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My parent’s counter was getting too full of tomatoes at the end of the growing season so my Mom & I made up a batch of tomato sauce to enjoy over the winter.

I used this recipe from Better Homes & Gardens because the brown sugar & balsamic vinegar will really help take the bite out of the amount of lemon juice you have to add to each jar.  Plus the fresh herbs (basil, rosemary, parsley, lemon thyme & marjoram) will really make this a bright & summery sauce to enjoy when the snow starts to pile up!

Bring on the pasta!

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♦ 2011 Pantry Round Up ♦

It’s that time of year again!  Please e-mail me pictures of your pantry/freezer/dry goods/etc so we all can swoon over the food you’ve preserved this summer.

If you’d like to contribute, please e-mail: nicholeati (at) yahoo (dot) com.

Please include: pictures, your name, blog/website if you have one & what’s in the pictures! I’ll compile them all and show them off here and on my Facebook page.

Check out last year’s album is here: 2011 Pantry Round Up

My parent’s have a few lovely crab apple trees that line their driveway.  I love when they start to turn bright red and after last year’s harvest I was excited to put more of them up again.  Last year I dried a few large bucketfuls & fermented some (I didn’t really like the texture they ended up at).

I picked a large bucketful on Monday and half of it went into my steam juicer.  I cut off the blossom end, stem and cut them in half.  I used my knife tip to remove all the large seeds because I knew I wanted to use the mash that was left over.  I let the steamer go until I had 7 cups of juice and I put it into the fridge because I’m not a fan of canning into the wee hours of the morning 🙂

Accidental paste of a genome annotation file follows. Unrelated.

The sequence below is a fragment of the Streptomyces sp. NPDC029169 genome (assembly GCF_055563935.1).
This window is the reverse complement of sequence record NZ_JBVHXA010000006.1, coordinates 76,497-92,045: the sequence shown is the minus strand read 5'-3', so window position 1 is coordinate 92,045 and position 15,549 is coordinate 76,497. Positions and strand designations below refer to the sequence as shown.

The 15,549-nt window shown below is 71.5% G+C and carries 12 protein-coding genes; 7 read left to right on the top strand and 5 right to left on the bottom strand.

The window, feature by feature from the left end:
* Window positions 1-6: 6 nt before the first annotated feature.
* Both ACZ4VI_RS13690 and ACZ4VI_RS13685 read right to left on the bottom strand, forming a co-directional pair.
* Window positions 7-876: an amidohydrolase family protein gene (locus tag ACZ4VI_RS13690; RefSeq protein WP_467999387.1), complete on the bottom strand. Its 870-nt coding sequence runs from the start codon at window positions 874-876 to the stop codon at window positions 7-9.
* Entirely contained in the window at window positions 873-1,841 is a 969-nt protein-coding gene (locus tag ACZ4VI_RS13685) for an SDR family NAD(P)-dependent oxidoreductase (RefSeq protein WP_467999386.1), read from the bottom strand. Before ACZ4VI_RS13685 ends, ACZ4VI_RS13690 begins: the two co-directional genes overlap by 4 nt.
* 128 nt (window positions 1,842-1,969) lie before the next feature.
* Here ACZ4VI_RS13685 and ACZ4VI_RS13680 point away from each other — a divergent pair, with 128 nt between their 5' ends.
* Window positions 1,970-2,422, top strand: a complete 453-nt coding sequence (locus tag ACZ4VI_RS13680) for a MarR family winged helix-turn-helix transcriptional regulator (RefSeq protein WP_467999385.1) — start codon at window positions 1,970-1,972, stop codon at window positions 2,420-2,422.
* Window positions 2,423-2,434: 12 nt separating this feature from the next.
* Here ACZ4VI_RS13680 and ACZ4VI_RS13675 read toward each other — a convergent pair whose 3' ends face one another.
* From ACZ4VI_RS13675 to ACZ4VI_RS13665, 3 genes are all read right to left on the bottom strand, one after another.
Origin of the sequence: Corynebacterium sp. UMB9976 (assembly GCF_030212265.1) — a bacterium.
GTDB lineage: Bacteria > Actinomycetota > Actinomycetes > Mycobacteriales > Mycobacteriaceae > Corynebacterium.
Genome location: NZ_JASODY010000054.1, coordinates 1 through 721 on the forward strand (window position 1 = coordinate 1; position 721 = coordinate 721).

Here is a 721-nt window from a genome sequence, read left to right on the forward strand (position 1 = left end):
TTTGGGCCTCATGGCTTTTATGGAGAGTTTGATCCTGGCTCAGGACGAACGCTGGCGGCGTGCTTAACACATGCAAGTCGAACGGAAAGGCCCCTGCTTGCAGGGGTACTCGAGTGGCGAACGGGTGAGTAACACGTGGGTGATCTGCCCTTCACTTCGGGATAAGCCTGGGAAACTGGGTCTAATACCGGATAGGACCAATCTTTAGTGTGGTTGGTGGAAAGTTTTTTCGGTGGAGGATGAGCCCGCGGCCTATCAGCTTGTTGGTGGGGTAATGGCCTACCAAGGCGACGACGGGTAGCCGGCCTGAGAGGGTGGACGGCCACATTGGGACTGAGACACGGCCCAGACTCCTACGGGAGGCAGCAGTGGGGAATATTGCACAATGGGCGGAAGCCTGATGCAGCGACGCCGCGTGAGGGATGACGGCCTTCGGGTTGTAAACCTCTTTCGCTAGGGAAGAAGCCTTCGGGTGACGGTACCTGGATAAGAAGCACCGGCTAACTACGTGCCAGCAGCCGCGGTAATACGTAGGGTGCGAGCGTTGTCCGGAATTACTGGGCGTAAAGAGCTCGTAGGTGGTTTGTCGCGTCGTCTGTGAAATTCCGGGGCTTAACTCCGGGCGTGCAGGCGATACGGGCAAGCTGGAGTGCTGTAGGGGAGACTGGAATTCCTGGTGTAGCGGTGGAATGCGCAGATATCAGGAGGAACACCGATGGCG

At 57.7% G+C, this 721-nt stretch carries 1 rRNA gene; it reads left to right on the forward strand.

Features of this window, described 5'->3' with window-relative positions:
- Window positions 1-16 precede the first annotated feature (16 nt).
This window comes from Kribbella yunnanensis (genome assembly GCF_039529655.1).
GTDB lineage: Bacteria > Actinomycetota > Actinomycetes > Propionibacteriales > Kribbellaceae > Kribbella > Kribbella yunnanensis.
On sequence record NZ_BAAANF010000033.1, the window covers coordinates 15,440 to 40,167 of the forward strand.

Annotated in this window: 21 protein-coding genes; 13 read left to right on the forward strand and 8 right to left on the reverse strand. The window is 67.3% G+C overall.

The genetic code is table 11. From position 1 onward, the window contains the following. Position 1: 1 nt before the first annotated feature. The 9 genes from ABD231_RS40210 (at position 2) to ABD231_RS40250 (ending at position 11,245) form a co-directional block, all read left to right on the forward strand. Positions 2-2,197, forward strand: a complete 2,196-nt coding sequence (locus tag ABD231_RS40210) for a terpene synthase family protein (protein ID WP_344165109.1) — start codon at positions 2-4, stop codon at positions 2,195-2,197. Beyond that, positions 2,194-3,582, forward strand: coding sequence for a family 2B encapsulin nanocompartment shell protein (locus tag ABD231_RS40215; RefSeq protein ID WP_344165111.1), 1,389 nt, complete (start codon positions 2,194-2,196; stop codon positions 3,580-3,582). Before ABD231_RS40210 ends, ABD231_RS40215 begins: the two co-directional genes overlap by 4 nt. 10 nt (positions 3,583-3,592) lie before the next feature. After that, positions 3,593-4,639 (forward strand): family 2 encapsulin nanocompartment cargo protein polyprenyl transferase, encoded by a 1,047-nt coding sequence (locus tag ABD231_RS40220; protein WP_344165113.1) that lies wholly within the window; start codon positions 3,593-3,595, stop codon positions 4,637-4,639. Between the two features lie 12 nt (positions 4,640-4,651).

I love the beautiful color!

{Recipe} Crab Apple Jelly
(full USDA directions here)
7 cups crab apple juice
7 cups organic sugar

Start to heat up the juice and slowly stir in all the sugar to dissolve it.  Bring the mixture up to a boil.  Use a candy thermometer to watch when it’s at a full boil and let it go until the mixture is 8 degrees F above that temperature.  Remove from heat, quickly skim off foam, and ladle into sterile, hot canning jars.  Put on lids & rings and process in a hot water bath for 10 minutes (for 5k’ elevation).  Let cool and check seals.

A nice fruit butter with a little zing!

The steam juicer basket was full of beautifully mashed crab apples so I decided to make some crab apple butter with the remains.  I ran the mash through my chinois to remove the skins and core pieces.  Making 2 quarts of puree was enough of an arm workout so I stopped there 🙂

{Recipe} Crab Apple Butter
(adapted from Preserving in Today’s Kitchen)
2 quarts crab apple puree
4 Tbsp sucanat or organic sugar (add more if you want it sweeter)
1/8 tsp ground ginger
1/4 tsp ground cinnamon
1/4 tsp ground coriander

Put all of the ingredients into a dutch oven or heavy bottomed pot and heat to a boil.  Simmer until you reach your desired consistency.  Put into jars, cool and freeze for later use.